BY SUSAN ADCOX
I was so proud of the mini scrapbooks I had found on clearance. I bought two, one for each of my youngest granddaughters, and I printed out photos for their books ahead of time, so we’d be ready for an afternoon of fun and bonding. Instead I had an afternoon of whining and fighting. Each girl worked on her scrapbook with an eye on her cousin’s book, constantly measuring it for quality against her own work. They took forever to finish a single page and argued over markers, stickers, and glue sticks.
Finally we abandoned the project altogether. The two partially finished scrapbooks now sit in a closet, reminders that cousin rivalry can be just as potent and just as hard to deal with as sibling rivalry.
Here’s what I’ve learned about cousin rivalry:
- It occurs in some cousin combinations and not in others.
- It is at its worst at ages 8-12.
- It occurs most often when cousins are close in age and of the same gender.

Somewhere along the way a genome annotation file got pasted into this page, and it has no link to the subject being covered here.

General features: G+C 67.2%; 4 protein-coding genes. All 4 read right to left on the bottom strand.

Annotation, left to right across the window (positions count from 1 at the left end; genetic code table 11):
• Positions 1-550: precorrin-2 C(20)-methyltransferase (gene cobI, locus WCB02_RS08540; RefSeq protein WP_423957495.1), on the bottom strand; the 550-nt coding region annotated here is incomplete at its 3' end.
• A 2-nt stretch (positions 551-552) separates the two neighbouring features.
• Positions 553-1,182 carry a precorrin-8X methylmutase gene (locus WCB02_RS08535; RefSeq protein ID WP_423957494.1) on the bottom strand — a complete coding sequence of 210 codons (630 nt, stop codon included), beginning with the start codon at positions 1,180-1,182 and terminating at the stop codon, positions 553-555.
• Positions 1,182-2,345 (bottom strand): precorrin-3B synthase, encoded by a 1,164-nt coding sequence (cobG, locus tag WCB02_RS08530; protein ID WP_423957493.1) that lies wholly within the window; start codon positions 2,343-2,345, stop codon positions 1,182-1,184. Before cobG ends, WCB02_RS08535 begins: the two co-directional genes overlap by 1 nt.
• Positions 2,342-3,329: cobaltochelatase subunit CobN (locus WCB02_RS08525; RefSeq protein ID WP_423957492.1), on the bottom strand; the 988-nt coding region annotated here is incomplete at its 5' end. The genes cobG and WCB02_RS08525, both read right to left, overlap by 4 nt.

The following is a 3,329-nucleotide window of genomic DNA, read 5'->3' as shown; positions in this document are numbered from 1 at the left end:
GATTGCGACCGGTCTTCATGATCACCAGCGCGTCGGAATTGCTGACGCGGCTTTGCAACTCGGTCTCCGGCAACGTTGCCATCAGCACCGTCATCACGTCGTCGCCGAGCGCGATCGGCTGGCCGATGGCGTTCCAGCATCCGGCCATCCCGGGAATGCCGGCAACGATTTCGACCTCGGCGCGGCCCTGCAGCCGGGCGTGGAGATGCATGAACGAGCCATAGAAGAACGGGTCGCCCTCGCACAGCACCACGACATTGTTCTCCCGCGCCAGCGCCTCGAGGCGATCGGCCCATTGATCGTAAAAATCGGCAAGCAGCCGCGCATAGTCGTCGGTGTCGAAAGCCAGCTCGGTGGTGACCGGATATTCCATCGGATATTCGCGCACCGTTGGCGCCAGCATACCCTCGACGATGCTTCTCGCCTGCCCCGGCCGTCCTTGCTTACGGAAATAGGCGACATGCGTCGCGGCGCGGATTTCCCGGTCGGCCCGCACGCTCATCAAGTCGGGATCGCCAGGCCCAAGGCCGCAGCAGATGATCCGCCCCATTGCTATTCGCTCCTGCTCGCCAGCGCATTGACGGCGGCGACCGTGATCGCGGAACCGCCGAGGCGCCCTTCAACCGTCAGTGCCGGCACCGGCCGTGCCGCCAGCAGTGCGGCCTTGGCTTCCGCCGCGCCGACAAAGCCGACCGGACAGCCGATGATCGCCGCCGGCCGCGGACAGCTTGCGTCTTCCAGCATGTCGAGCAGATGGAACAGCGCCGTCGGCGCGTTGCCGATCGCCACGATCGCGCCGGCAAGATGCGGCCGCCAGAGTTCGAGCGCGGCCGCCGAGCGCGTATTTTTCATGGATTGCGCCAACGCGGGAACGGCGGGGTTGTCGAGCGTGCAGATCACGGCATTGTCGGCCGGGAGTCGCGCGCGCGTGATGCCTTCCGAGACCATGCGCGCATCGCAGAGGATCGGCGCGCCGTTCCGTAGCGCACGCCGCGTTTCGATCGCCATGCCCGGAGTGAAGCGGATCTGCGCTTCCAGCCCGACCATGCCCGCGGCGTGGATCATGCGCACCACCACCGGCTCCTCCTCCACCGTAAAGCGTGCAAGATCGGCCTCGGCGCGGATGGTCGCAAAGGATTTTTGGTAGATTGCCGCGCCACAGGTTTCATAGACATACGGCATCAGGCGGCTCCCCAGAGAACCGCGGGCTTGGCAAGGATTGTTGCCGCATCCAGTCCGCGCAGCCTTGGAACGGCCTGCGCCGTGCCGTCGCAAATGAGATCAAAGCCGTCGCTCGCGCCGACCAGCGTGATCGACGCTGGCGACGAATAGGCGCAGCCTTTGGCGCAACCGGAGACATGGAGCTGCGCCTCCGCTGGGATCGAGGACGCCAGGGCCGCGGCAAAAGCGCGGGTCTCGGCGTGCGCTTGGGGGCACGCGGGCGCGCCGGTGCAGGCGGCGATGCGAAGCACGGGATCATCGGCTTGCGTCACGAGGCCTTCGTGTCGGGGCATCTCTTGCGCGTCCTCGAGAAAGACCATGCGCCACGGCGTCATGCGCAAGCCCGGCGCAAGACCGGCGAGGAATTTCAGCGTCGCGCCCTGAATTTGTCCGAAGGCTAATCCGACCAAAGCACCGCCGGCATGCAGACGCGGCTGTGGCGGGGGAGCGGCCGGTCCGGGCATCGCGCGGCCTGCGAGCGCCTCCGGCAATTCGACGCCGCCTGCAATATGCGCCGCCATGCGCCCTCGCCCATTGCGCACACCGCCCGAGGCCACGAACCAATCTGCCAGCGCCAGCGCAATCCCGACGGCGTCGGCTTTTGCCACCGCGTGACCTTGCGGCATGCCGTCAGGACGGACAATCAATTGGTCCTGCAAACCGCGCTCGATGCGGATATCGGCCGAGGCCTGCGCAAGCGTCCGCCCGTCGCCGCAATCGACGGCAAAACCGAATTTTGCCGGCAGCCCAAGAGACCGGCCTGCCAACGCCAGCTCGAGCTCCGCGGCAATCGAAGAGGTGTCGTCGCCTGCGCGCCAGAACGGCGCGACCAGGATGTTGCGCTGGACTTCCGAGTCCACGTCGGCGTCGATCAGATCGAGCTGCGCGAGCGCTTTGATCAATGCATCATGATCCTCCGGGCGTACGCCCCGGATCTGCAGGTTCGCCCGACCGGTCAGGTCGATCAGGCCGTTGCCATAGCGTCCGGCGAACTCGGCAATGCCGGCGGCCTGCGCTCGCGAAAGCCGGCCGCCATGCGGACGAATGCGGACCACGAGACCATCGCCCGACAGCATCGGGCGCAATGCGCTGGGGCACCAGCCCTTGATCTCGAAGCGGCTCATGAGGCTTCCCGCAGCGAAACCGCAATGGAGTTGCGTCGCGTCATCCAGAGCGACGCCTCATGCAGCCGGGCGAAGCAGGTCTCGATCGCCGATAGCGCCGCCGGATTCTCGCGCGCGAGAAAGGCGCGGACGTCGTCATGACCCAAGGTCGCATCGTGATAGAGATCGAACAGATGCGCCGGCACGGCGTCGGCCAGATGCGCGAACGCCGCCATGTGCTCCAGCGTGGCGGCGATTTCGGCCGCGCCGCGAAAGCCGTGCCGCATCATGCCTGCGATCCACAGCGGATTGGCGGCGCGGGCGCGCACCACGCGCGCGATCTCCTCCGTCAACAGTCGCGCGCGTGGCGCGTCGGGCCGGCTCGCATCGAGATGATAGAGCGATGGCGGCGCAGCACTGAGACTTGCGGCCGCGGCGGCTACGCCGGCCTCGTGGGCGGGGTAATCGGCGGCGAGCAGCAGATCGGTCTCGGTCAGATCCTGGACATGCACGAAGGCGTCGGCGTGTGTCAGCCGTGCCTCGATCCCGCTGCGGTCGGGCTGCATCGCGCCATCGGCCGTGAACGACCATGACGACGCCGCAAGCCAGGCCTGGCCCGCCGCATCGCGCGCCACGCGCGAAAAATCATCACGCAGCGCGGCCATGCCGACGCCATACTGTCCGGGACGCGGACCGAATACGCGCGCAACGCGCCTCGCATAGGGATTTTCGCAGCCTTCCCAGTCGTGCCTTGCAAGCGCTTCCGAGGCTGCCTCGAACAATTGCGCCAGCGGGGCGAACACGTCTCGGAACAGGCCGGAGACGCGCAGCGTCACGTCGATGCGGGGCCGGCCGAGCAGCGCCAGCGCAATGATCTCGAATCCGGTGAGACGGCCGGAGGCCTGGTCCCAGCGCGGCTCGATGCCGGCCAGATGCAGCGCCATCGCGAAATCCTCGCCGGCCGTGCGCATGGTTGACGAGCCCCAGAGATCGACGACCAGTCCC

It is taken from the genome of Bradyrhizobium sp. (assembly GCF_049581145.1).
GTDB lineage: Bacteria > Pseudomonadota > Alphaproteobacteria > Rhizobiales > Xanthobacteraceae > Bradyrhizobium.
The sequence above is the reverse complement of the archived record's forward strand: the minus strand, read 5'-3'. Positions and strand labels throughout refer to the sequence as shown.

- Sometimes grandchildren compete for attention from a grandparent, but at other times they may be vying for the attention of another cousin, especially an older and “cooler” cousin.
One way to avoid cousin rivalry is to avoid competition. In the case of the scrapbooking disaster, however, I never imagined that the two would see the activity as a contest. Besides, avoiding competition is easier said than done. Most things that grandparents do with grandchildren are either naturally competitive (board games, outdoor games, card games) or can be turned into a competition by determined grandchildren. (Who can blow the most bubbles in their milk before Grandpa calls a halt to the game?)
A grandparent’s first responsibility is to make sure that the rivalry doesn’t become physical, but we can also help our grandchildren understand their feelings and discover ways of handling them.
In the case of my two granddaughters, it helped to tell them that they wouldn’t be invited to sleepovers at my house unless they could get along. They really did want to play together. They just needed a little incentive to make it work.
One of my favorite grandparent memes states: “Grandma’s House: Where Cousins Go to Become Best Friends.” And I believe that it is true. What it doesn’t say is that sometimes there’s a little fighting first.
Susan Adcox is the Grandparents Expert on About.com and the author of Stories From My Grandparent: A Heirloom Journal for Your Grandchild. A former teacher, she has seven grandchildren.